“Do you think threatening me makes a difference? The Chitauri will soon be here, and not you or anyone else can stop that!” Loki jutted a finger at the ground. “This world will fall before me!”

“Dr. Selvig!” Stark called. “Shut down the Tesseract! Now!”

Stumbling away from the control console, Selvig exclaimed, “He’s right, Stark! I just input the final commands.” He fell to his knees, fatigue and elation washing over his face. “She’s ready to enlighten us all!”

Stark sighed. “Fantastic.”

If a brainwashed Selvig refused to see reason, then Stark was determined to cut out the middle man. The repulsor glowed and let out a low-pitch whine. A beam of light streaked out of Iron Man’s palm and collided with the Tesseract.

Or it should have. A previously unseen barrier flashed around the Cube and its housing apparatus, swallowing the blast. The force field returned the beam toward Stark; in its wake, a shockwave burst across the rooftop. Although Stark evaded the beam, the following burst slammed his body through the air and away from the roof.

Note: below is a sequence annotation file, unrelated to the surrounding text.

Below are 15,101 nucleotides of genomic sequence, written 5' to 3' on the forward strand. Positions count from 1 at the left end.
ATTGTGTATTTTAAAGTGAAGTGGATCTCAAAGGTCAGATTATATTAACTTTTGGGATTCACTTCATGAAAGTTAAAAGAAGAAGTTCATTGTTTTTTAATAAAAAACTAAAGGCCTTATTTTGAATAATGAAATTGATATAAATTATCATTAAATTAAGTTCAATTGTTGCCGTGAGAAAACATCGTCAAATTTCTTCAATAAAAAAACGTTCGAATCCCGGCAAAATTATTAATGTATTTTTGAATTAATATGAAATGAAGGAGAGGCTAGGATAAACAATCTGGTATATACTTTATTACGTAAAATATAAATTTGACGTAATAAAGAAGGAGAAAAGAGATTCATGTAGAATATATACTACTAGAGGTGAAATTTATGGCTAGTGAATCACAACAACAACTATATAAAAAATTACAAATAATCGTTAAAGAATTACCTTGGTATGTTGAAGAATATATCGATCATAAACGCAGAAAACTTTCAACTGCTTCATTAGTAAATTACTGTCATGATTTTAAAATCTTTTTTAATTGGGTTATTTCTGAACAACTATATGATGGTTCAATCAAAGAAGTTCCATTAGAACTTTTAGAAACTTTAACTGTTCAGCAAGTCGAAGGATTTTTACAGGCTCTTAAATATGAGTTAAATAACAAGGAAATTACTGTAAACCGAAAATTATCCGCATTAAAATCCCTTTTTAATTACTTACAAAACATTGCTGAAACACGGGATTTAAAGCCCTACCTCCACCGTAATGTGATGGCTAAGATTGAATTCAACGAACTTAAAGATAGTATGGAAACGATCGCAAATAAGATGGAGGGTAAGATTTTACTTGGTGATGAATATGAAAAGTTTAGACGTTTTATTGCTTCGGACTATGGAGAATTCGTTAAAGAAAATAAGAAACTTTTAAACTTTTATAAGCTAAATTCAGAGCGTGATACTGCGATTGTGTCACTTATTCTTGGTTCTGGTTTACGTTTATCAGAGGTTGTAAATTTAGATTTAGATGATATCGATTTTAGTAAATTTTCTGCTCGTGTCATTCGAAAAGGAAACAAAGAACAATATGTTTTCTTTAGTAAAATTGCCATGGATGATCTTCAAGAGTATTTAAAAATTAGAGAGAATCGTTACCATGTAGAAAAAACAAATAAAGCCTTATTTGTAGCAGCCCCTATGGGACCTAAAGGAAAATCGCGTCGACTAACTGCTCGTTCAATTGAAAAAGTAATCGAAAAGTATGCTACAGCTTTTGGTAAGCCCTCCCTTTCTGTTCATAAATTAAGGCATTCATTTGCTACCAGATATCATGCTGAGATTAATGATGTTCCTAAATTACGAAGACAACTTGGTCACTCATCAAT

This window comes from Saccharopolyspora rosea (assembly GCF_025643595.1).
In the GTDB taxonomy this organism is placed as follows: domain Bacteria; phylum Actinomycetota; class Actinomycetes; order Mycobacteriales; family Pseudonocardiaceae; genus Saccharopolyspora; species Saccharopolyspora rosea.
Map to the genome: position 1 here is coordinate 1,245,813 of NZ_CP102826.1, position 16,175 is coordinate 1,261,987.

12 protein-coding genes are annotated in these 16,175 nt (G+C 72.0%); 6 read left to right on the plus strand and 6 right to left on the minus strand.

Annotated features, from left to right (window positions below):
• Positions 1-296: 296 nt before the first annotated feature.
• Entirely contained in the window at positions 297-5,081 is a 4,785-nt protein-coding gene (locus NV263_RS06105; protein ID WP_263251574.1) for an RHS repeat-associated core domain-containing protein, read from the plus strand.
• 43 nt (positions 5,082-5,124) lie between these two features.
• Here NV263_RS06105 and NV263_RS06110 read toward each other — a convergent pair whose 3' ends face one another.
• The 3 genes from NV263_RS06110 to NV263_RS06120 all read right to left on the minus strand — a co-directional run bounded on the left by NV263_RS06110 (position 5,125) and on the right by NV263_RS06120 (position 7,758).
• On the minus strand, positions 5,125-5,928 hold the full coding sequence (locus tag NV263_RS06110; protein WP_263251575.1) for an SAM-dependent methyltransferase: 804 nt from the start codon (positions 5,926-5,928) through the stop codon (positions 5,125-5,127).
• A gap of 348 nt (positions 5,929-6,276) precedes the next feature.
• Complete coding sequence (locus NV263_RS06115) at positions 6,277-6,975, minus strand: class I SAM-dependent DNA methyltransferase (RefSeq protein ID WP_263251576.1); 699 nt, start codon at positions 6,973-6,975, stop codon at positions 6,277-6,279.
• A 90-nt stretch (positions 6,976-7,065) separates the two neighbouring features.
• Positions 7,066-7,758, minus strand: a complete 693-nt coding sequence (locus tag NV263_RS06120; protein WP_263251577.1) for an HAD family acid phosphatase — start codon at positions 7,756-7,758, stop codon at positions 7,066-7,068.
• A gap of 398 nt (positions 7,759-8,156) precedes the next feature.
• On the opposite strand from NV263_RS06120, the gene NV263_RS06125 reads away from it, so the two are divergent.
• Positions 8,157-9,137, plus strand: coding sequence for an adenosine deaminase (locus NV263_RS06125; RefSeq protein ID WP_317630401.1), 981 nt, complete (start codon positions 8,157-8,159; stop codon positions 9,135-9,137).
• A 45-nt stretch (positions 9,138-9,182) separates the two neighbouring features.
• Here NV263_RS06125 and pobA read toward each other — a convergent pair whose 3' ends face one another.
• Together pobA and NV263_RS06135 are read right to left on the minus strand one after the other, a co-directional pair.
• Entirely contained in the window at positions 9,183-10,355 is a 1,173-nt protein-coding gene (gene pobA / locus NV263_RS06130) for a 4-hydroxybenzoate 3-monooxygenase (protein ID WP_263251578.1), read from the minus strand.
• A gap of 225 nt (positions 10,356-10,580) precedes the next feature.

After tumbling about, Stark righted himself in midair. He could see Loki clinging to the rooftop by his fingernails, struggling to drag his body back onto safe ground. The staff he wielded was out of his grasp. For now, Stark recognized, Loki was not the problem. He could be dealt with later.

Stark’s attention instead turned to finding Selvig. He scanned down the length of the tower. If the blast was strong enough to knock Loki off of his feet, it did not bode well for the average human. The fleeting sight of Selvig plummeting toward the city streets confirmed those fears.

“JARVIS! All power to flight stabilizers!”

Iron Man spun higher into the sky, his repulsors roaring as he built up speed for a dive. Stark understood that any sudden stop could tear the Selvig’s falling body to pieces. Timing would mean everything.